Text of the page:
Floodwater caused by Kings River overflow begins to recede

Residents say they fear downed trees and mosquitos in the aftermath

FRESNO COUNTY, Calif. - After a week of heavy flooding from the Kings River, water flow from the Pine Flat Dam is decreasing. Now impacted residents are cleaning up the mess. It's at least ten degrees cooler outsider compared to a week ago. The water is moving a bit slower as well which means less water is being released from the dam and less snowpack is melting Now residents who dealt with flooding head on, prepare for the next step.

Jill Rosenberg and Walter Shepard have not forgotten what their backyard looked like just a few days ago. A thriving lake caused by the flooding of the Kings River.

"Created a lot of angst amongst the residents here and hence we probably filled 600 or so sand bags for ourselves as well neighbors," said Rosenberg.

Now the flood water seeps into the ground as flooding comes to a stall. But homeowners fear mosquitoes will become a menace and their large trees could fall like they have in the past because of flooding.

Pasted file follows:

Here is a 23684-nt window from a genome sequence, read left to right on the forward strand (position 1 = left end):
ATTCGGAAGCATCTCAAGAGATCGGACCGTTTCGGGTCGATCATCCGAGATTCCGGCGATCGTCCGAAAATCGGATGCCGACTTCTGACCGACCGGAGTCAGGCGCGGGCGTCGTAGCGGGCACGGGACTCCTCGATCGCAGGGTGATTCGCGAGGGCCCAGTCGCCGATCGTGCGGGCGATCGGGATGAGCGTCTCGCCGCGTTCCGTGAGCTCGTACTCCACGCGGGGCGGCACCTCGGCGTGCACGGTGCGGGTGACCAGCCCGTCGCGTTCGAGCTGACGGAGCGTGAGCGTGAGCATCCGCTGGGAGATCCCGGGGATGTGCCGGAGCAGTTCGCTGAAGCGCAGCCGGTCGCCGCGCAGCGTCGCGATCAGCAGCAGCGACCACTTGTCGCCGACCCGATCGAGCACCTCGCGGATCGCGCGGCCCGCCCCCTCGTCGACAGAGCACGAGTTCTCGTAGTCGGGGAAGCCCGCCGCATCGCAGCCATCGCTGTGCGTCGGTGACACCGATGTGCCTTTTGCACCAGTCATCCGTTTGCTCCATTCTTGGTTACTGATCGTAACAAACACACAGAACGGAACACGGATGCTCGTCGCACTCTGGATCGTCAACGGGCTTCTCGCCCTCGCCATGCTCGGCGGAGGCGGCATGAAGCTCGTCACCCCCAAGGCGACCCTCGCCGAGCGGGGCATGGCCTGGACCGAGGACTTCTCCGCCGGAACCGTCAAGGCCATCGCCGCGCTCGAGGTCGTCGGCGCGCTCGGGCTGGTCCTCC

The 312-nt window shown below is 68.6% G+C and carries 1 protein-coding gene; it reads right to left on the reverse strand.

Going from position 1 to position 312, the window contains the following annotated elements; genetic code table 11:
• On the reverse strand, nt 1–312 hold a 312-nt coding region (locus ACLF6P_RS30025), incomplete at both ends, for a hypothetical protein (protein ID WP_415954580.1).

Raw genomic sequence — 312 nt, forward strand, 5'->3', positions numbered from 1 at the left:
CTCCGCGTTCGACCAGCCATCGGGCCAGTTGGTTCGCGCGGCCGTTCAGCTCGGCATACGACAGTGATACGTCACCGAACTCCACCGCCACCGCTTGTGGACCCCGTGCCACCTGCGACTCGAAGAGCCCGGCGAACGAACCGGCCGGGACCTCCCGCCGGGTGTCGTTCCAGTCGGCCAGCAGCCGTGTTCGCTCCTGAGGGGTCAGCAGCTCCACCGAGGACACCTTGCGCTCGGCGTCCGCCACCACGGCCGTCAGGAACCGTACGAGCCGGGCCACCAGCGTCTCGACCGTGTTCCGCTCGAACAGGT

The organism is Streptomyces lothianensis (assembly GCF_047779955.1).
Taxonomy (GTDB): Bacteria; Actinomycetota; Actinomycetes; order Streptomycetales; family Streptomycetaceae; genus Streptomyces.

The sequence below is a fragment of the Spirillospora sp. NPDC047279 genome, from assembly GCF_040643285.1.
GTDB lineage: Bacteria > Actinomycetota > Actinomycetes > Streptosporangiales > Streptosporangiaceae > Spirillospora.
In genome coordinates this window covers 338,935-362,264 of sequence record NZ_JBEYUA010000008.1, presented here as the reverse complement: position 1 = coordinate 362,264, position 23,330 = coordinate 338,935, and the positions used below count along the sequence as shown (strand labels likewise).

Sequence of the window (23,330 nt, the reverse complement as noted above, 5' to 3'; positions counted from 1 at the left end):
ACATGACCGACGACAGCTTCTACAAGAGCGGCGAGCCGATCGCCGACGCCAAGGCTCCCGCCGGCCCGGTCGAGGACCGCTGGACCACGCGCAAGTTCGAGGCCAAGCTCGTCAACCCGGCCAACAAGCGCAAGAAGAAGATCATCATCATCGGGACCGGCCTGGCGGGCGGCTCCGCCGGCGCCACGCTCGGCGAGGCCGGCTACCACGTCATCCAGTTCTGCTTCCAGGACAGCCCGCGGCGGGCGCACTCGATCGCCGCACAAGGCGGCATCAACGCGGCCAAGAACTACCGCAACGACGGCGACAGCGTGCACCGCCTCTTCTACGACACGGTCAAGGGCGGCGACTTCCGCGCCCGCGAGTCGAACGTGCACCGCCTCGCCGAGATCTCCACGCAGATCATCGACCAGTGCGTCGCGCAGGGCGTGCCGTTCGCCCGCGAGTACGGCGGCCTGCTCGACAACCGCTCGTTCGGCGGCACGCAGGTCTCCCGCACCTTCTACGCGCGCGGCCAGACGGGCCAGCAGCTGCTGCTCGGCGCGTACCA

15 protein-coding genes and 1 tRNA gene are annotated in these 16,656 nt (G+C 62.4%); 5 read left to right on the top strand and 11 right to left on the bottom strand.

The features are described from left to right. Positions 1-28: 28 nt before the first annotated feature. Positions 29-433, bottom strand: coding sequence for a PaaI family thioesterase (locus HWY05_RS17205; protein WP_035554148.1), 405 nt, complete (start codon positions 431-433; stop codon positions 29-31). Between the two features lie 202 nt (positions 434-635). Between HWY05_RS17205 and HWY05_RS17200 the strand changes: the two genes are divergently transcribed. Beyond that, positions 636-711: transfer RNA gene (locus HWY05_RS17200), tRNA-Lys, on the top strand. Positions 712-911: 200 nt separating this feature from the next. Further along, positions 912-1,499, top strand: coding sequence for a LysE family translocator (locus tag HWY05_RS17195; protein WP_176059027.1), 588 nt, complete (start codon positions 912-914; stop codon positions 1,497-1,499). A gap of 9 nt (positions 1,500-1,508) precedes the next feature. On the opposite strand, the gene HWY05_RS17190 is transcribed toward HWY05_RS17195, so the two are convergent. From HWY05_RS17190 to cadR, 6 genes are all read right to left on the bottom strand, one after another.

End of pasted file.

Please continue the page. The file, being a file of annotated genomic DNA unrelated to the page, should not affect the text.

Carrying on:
"We had several oaks falling and we had them falling across the creek now. Yes, we have a concern. We have a lot of elderly oaks," said Rosenberg.

Just thirty minutes away, the Kings River Golf Course continued to flood after increased releases from the Pine Flat Dam caused a levee breach. Finally, water levels are starting to come down.

"The danger level right now is less but we still have the ultimate issue, 'is the water going to rise again?,'" said Lonnie Downs, the former president of the Kings River Country Club.

The water also getting lower at Kelly's Beach in Reedley but some homes remain total losses. The bottom floor of one property is completely underwater and now up for sale. Shepard says he hopes the worst of the flooding is over.

"Physically, I'm very relieved because I'm not pumping sand bags and shoveling six hours a day," said Shepard.
 
At last check, the Army Corps of Engineers say the outflow from the Pine Flat Dam is running at 12,200 cubic feet per second. The dam is holding about 95 percent of maximum capacity. 

 


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